Riverside Farm is owned and operated by the lovely couple, Bruce and Judy Kaufman. The Kaufman’s are committed to “organic farming to cultivate a sustainable farming practice.” In their own words “one that is supportive of the earth, the people working on the farm, the people eating the food, and the community we live in. Real food for real people”. Well that sounds mighty nice and refreshing, eh?

It happened to be the first solid week of strawberry picking in Vermont’s Northeast Kingdom and we were in for a treat with rows and rows of plump strawberries up for grabs.

And H O L Y smokes it was a hot one too!! Judy shared that the heat actually speeds up the already short season and our timing couldn’t have been better to get in some of the best picking around. And so, after a quick tutorial on strawberry picking, we were off with buckets and Tupperware in hand (and coated in sunscreen from head to toe).

A Few Things We Learned:

1. The best time to pick strawberries is in the morning when the berries are still cool. Sunshine and heat quickly make the berries soft and then they tend to bruise easily.

2. Only solid red berries are completely ripe. Look for plump firm berries with a red tip. Unripe (white) or partially ripe berries will not ripen once picked. The ripening process actually stops once you pick them.

3. Smaller berries tend to be sweeter and more flavorful. Plus – they’re pretty freaking cute.

4. When you pick your berries, leave about ½ inch of the stem still attached.

5. It’s best to process your berries soon after picking. Berries stored more than 2 – 3 days will lose some of their fresh, bright color and tend to shrivel and deteriorate in quality.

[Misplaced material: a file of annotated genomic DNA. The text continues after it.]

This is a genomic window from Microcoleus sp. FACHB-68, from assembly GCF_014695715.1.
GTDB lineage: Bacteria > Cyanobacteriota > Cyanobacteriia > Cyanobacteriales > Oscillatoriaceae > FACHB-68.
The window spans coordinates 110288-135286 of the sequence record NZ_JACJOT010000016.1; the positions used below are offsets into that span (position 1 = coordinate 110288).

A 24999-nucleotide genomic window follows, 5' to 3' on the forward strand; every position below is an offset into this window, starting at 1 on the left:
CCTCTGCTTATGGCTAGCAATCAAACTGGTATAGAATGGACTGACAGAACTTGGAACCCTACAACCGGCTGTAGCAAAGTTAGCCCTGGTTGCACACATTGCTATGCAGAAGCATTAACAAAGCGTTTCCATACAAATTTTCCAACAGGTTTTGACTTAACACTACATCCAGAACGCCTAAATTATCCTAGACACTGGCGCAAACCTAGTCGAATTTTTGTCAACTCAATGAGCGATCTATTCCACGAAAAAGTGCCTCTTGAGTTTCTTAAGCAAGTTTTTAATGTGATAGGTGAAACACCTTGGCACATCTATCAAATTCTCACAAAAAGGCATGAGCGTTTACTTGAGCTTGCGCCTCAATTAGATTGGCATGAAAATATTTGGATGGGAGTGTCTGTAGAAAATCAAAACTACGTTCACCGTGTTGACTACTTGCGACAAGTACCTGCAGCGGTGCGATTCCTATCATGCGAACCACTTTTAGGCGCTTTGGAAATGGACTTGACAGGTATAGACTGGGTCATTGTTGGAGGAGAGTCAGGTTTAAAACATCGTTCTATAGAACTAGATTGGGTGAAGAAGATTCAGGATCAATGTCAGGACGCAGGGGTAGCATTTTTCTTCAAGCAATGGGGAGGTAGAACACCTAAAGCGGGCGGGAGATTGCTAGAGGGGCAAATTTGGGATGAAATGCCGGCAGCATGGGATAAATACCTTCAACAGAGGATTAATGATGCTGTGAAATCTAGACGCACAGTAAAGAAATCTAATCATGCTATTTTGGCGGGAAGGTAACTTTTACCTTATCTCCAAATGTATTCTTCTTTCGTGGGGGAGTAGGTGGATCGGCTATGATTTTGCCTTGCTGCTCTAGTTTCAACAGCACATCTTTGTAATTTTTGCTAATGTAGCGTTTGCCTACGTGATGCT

6. You can easily freeze strawberries that you’re not planning to eat right away. Simply wash, cut off the green husks, and place them in a Ziplock bag removing as much air as possible. Perfect to have on hand for smoothies, jams, pies and cobblers… which we’ll show you  how to make! Keep on reading…

Why Pick Your Own?
Here’s an interesting tid-bit
: Did you know that commercial, store-bought strawberries continuously rank as one of the most contaminated common foods due to the use of pesticides? Even after washing store bought berries they still have significant levels of unnatural chemicals on them. YIKES! BUT not the case with organic, freshly picked strawberries like  those found at Riverside Farm. No pesticides means you can dive right in – plant to mouth. Perfect for me – professional taste tester.

And today for your strawberry indulging pleasure, we’re making you a Strawberry Cobbler topped with Decadent Dulce de Leche. Mmm…Let’s dive in, shall we?

Ingredients – for your filling

  • 2 ½ cups of sugar (taste your berries first for level of sweetness; you may want to adjust amount of sugar based on this)
  • 2 ½ cups of cold water
  •  ¼ cup of corn starch
  • 14 cups of fresh strawberries
  • 1 lemon, zested and juiced

1. Heat your sugar and (2) cups of water in a large pot until sugar dissolves.

2. In a separate bowl, add ½ cup of cold water to your corn starch to make a slurry. Then add to your sugar/water mixture.

3. Bring your mixture to a light boil so your corn starch activates. Then add your strawberries and lemon. Turn off heat.